IOF LogoIOF World Congress on Osteoporosis 2004, May 14-18, 2004, Rio de Janeiro, Brazil
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Queen Rania congratulates delegates, but notes "there are many more lives that need our help"

May 15, 2004

Noting that the fight against osteoporosis has "become a large global, social and medical movement", Her Majesty Queen Rania of Jordan today opened the largest gathering of osteoporosis experts ever held in Latin America.

In a video message broadcast to thousands of delegates gathered in Rio de Janeiro for the IOF World Congress on Osteoporosis (IOF WCO), Queen Rania, IOF patron, noted that IOF is increasing its global outreach at a rate of 20% a year. She congratulated participants for "enabling people to stand tall", but noted "there are still many more lives that need our help."

The IOF World Congress on Osteoporosis, held every two years, is the world's leading gathering of researchers and physicians devoted specifically to osteoporosis.

Osteoporosis, a chronic disabling disease in which the bones become brittle and fracture easily, is often referred to as the "silent epidemic". It affects one in three women over 50, and one in eight men over 50, worldwide1.

IOF President Pierre D. Delmas reminded the congress delegates, who come from some 90 countries, that they "have a huge responsibility – to find ways to prevent, diagnosis and treat osteoporosis. We very much hope that the IOF World Congress on Osteoporosis will make a huge difference in how we deal with this crippling and expensive disease that causes so much suffering."

Brazilian officials at the launch included Dr Sergio Luiz da Cortes da Silva, director of the National Institute of Orthopedic Trauma, representing Humberto Costa, the minister of health, and Maria Christina Boareto, Rio de Janeiro municipal health superintendant, representing Mauro Celio de Almeida Marzochi, municipal health secretary.

Dr Rubem Lederman, IOF Board member and executive president of the 2004 IOF World Congress on Osteoporosis, noted: "It is appropriate that IOF has chosen to hold its bi-annual congress in Rio, in the heart of Latin America. This region will experience the greatest surge in osteoporosis fractures in coming years compared to other parts of the world." He noted that the Latin American region accounts for one in four hip fractures worldwide, and the number will increase to one in two within 50 years2. In Brazil some nine million people suffer from osteoporosis.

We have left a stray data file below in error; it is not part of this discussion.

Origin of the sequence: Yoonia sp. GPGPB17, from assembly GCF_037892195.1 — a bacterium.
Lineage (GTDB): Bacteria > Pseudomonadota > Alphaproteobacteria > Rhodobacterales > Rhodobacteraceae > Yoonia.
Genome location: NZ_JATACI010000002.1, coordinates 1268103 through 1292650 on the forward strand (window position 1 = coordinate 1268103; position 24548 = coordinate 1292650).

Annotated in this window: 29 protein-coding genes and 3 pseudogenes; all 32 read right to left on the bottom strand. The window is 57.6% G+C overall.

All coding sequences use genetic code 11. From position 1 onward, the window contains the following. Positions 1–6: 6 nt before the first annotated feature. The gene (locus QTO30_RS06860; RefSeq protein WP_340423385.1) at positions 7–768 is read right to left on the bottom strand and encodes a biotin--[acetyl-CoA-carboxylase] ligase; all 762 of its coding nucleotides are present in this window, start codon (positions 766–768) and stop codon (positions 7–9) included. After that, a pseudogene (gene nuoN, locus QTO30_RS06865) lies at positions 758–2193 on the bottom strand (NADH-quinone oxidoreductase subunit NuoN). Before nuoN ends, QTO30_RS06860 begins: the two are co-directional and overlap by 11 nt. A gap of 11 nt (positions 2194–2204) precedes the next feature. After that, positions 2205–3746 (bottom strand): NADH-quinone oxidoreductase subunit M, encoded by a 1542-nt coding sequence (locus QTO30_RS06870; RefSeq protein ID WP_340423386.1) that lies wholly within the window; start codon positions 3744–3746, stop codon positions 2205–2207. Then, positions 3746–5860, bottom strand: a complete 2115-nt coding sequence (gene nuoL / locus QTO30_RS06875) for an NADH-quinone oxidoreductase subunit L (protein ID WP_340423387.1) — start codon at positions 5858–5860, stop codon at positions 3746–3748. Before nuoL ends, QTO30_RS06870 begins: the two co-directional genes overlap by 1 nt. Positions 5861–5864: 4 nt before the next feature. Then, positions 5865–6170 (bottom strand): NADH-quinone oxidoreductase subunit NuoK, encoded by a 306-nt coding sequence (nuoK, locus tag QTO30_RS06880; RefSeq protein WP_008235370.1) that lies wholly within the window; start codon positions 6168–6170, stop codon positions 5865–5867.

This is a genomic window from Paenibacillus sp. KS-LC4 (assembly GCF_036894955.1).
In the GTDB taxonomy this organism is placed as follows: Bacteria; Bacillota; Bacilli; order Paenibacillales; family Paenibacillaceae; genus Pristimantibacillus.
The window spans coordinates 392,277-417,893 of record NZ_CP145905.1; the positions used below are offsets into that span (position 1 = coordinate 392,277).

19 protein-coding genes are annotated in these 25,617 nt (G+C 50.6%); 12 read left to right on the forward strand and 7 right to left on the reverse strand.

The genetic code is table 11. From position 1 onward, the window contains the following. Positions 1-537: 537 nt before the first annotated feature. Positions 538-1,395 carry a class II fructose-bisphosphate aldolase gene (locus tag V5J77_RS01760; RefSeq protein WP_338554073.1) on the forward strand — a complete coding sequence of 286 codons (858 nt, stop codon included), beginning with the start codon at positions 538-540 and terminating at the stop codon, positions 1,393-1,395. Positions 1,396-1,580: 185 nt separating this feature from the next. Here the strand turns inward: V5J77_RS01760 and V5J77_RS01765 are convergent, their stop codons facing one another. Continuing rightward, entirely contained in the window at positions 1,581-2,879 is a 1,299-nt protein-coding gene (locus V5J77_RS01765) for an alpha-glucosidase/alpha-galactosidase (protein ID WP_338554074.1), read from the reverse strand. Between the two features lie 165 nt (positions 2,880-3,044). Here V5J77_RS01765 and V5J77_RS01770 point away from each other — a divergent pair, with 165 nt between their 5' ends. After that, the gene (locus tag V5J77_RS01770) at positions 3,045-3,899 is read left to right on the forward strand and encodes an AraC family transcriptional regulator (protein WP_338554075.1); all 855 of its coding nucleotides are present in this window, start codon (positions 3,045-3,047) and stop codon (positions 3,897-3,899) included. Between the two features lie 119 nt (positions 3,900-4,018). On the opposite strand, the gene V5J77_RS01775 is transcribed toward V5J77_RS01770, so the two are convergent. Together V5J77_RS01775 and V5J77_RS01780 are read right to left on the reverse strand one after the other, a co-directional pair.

Rene Rizzoli, chairman of the IOF Committee of Scientific Advisors and chairman of the IOF WCO scientific program, highlighted the importance of the 48 oral presentations, 430 posters, eight satellite symposia and 17 Meet the Expert sessions that will be presented over the four-day event. "The IOF WCO will showcase the latest developments in the hard science of osteoporosis research and also provide physicians with the clinical skills they need to diagnose and treat the disease." He noted the Rio gathering will showcase more oral presentations than were featured at the previous IOF WCO, held in Lisbon, Portugal in May 2002.

For more information about the IOF World Congress on Osteoporosis, and to read the abstracts of presentations please visit:

1 Cooper C., Melton al., Osteoporosis Int 2:285-289, 1992
2 Melton U, Chrischilles EA, Cooper C et al. How many women have osteoporosis? Journal of Bone Mineral Research, 1992; 7:1005-10


The International Osteoporosis Foundation (IOF) is a worldwide organization dedicated to the fight against osteoporosis. It brings together scientists, physicians, patient societies and corporate partners. Working with its 165 member societies in 85 locations, and other healthcare-related organizations around the world, IOF encourages awareness and prevention, early detection and improved treatment of osteoporosis.

Osteoporosis, in which the bones become porous and break easily, is one of the world's most common and debilitating diseases. The result: pain, loss of movement, inability to perform daily chores, and in many cases, death. One out of three women over 50 will experience osteoporotic fractures, as will one out of eight men(2). Unfortunately, screening for people at risk is far from being a standard practice. Osteoporosis can, to a certain extent, be prevented, it can be easily diagnosed and effective treatments are available.

For more information on the IOF World Congress on Osteoporosis, including access to all the abstracts and press releases, please refer to:

Find out if you are at risk, take the IOF One Minute Risk Test at:

For further information, please contact
Paul Spencer Sochaczewski, Head of Communications,
International Osteoporosis Foundation:

Tel. +41 22 994 0100
Fax. +41 22 994 0101

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